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Munich Economic Summit Political Declaration: Shaping the New Partnership

July 07, 1992

I. 1. We, the leaders of our seven countries and the representatives of the European Community, support the democratic revolution which has ended the East-West confrontation and has fundamentally changed the global political landscape. Since we last met, further dramatic changes have accelerated progress towards democracy, market-based economies, and social justice. The way has been opened for a new partnership of shared responsibilities, not only in Europe which at long last is reunited, but also in the Asia-Pacific region and elsewhere in the world. We are entering an era where confrontation has given way to cooperation.

2. This new partnership will take many forms. The former adversaries of East and West will cooperate extensively on economic, political and security issues. We look for the worldwide development of similar patterns of cooperation within regions and between regions. As developed countries, we offer continuing support and assistance to developing countries. We believe that transnational problems, in particular the proliferation of weapons of mass destruction, can be solved only through international cooperation. Partnership will flourish as common values take root, based on the principles of political and economic freedom, human rights, democracy, justice and the rule of law. We believe that political and economic freedom are closely linked and mutually reinforcing and that, to that end, good governance and respect for human rights are important criteria in providing economic assistance.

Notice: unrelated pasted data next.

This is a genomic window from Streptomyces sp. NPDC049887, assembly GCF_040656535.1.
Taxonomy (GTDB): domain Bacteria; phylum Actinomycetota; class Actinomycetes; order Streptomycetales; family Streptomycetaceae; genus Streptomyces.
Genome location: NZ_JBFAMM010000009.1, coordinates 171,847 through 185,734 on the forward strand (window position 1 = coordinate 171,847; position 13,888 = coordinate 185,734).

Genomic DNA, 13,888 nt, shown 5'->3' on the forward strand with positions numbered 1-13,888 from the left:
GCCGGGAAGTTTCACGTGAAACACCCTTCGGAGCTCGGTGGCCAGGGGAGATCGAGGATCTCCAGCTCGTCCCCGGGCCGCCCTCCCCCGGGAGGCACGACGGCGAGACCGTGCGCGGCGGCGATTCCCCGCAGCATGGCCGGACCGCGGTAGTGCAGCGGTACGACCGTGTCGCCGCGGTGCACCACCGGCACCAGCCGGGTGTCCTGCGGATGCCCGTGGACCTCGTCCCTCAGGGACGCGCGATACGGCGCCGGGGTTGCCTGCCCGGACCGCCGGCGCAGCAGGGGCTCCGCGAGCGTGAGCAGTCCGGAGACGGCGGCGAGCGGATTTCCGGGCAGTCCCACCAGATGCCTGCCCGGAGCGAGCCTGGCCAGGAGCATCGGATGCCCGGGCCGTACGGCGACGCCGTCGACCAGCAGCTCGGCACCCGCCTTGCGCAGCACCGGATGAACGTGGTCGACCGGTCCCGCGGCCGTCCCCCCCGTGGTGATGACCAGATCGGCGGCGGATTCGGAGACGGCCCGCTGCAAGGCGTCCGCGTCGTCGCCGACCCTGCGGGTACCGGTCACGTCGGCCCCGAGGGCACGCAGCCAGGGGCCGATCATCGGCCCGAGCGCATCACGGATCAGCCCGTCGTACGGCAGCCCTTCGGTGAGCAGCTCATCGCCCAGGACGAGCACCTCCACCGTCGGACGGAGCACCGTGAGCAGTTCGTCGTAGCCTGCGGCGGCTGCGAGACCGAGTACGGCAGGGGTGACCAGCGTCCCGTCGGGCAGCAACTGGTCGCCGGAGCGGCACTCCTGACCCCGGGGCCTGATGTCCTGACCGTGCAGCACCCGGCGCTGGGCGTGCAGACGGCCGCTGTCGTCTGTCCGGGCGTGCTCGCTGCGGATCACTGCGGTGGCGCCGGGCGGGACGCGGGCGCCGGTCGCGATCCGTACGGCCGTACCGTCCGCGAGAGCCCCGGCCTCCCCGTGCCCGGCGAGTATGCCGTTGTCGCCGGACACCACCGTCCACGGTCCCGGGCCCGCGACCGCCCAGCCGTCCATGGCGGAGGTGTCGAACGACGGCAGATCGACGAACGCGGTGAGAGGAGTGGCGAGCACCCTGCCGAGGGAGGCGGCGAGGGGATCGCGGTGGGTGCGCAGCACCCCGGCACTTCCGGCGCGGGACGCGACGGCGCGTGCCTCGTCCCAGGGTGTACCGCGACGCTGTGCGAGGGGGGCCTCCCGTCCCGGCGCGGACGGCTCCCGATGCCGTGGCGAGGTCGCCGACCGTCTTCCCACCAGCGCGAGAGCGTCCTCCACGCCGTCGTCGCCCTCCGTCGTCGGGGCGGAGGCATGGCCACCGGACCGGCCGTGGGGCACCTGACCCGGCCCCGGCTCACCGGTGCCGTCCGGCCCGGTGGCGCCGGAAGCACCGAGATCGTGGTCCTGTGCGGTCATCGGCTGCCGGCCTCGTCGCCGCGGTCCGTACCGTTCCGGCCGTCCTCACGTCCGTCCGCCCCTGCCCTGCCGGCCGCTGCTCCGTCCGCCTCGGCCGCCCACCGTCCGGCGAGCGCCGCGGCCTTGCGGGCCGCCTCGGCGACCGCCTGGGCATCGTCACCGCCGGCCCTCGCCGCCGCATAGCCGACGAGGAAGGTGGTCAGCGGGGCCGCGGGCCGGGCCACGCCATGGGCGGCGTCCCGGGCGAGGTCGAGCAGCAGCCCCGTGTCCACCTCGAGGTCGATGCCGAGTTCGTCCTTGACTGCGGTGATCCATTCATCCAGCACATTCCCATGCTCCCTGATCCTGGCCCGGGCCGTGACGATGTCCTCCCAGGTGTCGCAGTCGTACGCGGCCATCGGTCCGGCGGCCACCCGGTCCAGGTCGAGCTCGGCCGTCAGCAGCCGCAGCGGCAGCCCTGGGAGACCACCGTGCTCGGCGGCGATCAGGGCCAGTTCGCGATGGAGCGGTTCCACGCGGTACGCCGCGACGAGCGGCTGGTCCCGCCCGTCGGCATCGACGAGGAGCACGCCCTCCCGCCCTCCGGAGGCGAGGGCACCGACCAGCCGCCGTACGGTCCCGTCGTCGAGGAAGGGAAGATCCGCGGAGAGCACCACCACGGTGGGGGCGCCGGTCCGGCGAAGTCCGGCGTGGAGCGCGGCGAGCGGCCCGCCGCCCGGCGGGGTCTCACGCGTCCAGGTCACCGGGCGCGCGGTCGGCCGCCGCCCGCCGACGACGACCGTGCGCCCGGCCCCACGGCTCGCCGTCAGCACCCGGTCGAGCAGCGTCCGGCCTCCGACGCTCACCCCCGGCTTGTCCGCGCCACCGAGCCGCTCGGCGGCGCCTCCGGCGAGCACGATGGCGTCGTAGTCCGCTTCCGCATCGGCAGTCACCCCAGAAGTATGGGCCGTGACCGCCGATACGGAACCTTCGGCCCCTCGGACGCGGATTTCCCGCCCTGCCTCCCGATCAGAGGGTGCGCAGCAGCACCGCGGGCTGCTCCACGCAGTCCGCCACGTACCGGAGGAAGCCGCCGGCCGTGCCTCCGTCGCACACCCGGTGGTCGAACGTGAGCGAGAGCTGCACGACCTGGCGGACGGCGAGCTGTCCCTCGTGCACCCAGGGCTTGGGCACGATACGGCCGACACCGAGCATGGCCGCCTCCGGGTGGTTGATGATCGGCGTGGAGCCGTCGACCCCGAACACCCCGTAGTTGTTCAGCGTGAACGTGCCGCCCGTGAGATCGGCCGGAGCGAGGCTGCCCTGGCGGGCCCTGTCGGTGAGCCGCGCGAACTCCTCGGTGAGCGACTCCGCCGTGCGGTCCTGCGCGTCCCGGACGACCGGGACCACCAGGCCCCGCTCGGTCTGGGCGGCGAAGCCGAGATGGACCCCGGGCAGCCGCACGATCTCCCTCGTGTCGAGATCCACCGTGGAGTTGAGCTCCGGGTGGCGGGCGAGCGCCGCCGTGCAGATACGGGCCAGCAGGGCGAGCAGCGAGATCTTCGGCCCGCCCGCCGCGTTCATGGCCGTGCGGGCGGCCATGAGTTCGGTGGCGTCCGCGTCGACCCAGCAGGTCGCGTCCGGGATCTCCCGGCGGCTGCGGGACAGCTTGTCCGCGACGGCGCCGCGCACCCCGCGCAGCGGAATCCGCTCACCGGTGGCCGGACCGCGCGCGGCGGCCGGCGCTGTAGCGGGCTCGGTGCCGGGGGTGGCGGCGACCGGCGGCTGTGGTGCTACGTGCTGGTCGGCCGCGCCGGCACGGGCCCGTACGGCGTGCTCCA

3. The countries of Central and Eastern Europe and the new states of the former Soviet Union can now seize unprecedented opportunities -- but they also face enormous challenges. We will support them as they move toward the achievement of democratic societies and political and economic freedom. We encourage them to create a stable constitutional and legal framework for their reform programmes and commend their efforts to cut substantially the proportion of public spending devoted to the military sector.